Where Am I?
Have you ever awakened to find yourself in unfamiliar surroundings? It takes a few moments for you to get your bearings. Perhaps you are staying in a hotel while on a business trip or spending a long weekend with relatives. The few seconds it takes to reorient yourself are terrifying. But shortly, you recall the events of the past 24 hours and remember where you are.
Now imagine those few minutes expanding into an hour or three, perhaps even an entire day. Imagine finding yourself in an office and not knowing how you got there or why. Imagine waking up in a strange bed beside someone you recognize but don’t know. Imagine thinking you are still 13 and then looking in the mirror to see a 40-something reflection. Imagine finding yourself in a car driving down the street and suddenly not remembering how to drive or believing that you haven’t yet taken your driver’s exam.
This happened to me this past week, but this isn’t just my story. It’s the story of many people with Dissociative Identity Disorder. Since I am a rare individual who can remember what happens during my dissociative episodes, I’d like to share some of this experience with you. Please keep in mind that this is a narrative about my own experience, and everyone’s experience in life is unique. Psychologists, psychiatrists and other professionals put labels on our issues in order to better treat the problems and assist us in coping and recovering. So if my experience doesn’t match yours, don’t panic. Everyone’s individual experience is real and should be given due respect. This is my story:
By Liz Lawley (Flickr) [CC BY-SA 2.0 (http://creativecommons.org/licenses/by-sa/2.0)%5D, via
On a Wednesday morning, I awake in my own bedroom next to my wife—but I don’t know where I am or who I’m lying next to. I’m frightened. Amid the shock of waking up in new surroundings, I can’t retrieve any memory of last night—or what I might remember as last night–but I know I am awaking in the wrong place. When I went to bed (as far as I could recall on that day) I was a 13-year-old eighth grader living in a small town in Kansas. I attended a small private school and had just begun (with my family) attending a new church with a fun, inclusive, dynamic youth group. Had all that changed overnight?
After grappling with the initial fright, I began to pelt my wife with a barrage of questions. “Why am I here?” “Who are you?” Why aren’t my parents here?” “Where do I live?”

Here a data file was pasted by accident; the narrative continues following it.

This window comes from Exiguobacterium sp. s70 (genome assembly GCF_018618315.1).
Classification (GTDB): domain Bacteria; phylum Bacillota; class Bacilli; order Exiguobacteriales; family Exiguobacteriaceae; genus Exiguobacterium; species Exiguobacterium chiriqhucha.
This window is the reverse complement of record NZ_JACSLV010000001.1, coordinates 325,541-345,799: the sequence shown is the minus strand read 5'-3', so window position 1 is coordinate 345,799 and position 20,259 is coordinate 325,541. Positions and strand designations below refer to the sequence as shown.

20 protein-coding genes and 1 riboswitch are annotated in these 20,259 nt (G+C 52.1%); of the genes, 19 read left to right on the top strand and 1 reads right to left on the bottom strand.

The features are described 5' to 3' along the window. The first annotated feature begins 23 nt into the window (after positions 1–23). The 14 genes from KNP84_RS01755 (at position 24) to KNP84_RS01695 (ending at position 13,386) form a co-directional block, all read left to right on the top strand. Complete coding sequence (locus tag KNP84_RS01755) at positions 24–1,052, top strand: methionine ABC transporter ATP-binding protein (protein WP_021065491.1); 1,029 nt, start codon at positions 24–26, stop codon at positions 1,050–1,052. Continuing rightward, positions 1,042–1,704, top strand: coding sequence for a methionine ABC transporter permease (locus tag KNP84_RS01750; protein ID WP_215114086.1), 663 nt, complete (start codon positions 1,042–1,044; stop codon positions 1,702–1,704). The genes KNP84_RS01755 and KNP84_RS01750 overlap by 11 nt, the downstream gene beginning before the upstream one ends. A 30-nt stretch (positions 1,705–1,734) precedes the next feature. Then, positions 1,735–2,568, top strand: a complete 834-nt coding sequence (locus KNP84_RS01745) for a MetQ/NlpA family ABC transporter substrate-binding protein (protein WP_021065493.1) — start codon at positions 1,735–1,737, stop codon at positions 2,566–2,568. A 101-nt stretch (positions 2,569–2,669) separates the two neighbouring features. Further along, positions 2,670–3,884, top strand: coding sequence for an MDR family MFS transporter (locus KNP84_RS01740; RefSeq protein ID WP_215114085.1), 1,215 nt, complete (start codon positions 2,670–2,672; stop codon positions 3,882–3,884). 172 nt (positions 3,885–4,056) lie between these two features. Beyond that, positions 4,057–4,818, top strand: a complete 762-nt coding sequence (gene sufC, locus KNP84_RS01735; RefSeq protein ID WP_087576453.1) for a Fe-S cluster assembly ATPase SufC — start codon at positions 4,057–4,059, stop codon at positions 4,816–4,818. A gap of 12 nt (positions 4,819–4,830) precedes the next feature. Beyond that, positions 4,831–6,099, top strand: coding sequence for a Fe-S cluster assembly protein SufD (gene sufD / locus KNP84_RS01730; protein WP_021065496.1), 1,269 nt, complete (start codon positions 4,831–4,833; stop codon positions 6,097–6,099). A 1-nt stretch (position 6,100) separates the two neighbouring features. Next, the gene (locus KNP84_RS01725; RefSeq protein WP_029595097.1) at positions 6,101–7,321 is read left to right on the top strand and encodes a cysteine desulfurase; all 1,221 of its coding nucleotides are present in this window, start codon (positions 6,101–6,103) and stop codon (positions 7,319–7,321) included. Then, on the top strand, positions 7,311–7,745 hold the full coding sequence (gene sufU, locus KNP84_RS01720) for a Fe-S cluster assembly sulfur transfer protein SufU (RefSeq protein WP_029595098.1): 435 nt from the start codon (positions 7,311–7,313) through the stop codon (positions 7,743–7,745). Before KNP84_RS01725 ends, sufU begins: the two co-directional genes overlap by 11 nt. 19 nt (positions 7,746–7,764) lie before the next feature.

(Kudos to my amazing wife—everyone with the type of struggles I face should be blessed with a person as wise and caring as she.)
My wife isn’t a morning person, but she doesn’t miss a beat—answers every question carefully and honestly. Then she responds with questions of her own. “Who are you?”
“I am Ellie. I live in Haven. I go to First United Methodist. I sometimes get dizzy and pass out. Is that why I’m here? Am I going to a doctor?”
“Yes. Time to go to the doctor.”
My wife realizes I am not able to drive myself to my counseling appointment. She arranges to go into work late. We pile into the car, stop at the pharmacy to pick up a prescription, pull onto the highway and head toward my counselor’s office. I talk non-stop.
In my mind I am a junior higher with almost all the annoying traits one attributes to young teens. I’m smart. I’m popular at my new church (a new experience for 13-year-old me, but one my alt is embracing fully). I amuse my wife with stories. (This is a consistency among all my various parts—we love to tell stories, especially to people who want to listen.) I relive sitting on the floor of the gymnasium at our church with a group of other teens—mostly older than I—singing “just the 12 of us. We can make it if we try, just the 12 of us—you and you and you and you and you and you and you and you and you and you and you and I.”
We arrive at Eddy’s office and enter a small, dark waiting room strikingly unrepresentative of the 1980s. Cognitive dissonance for me—Ellie thinks it is still 1986, 1987 at the latest. She does not recognize smart phones as anything but props from Star Trek. She cannot comprehend the lack of a reception desk at the office. Pictures of modern New York without the Twin Towers puzzle and frighten her. This day just got a lot worse.
I (presenting still as Ellie) do not recognize Eddy (although every other part of me—even the two-year-old—always has). I agree to go into his office alone, although I am reluctant to leave my wife (Ellie knows her as “auntie”) in the waiting room.
Eddy invites me to sit anywhere I like. I choose the divan, slip off my “cool shoes,” as Ellie describes them, and sit down cross legged.
Ellie is a jabber jaw. I talk enthusiastically and incessantly for about 30 minutes, and then . . .
I pause. My chin dips toward my chest. My brain chases an elusive thought. I’ve stopped mid-sentence and can’t recall what was so important. I take a deep breath and look up. My voice changes. It’s deeper, more grownup—my voice at age 43. The primary has reemerged. I smile. “Eddy! Why are you sitting there?” He’s watching me from the chair where I usually sit during our sessions. “You usurped me.” I’m joking, trying to make light of what feels like an awkward situation to me. Eddy, who works primarily with trauma survivors, is unphased.
We spend some time processing the emergence of Ellie. The session ends. I meet my wife in the waiting room. I smile and nod when she asks if I’m okay to drive. The day must proceed as scheduled. We both have promises to keep.
(To Be Continued)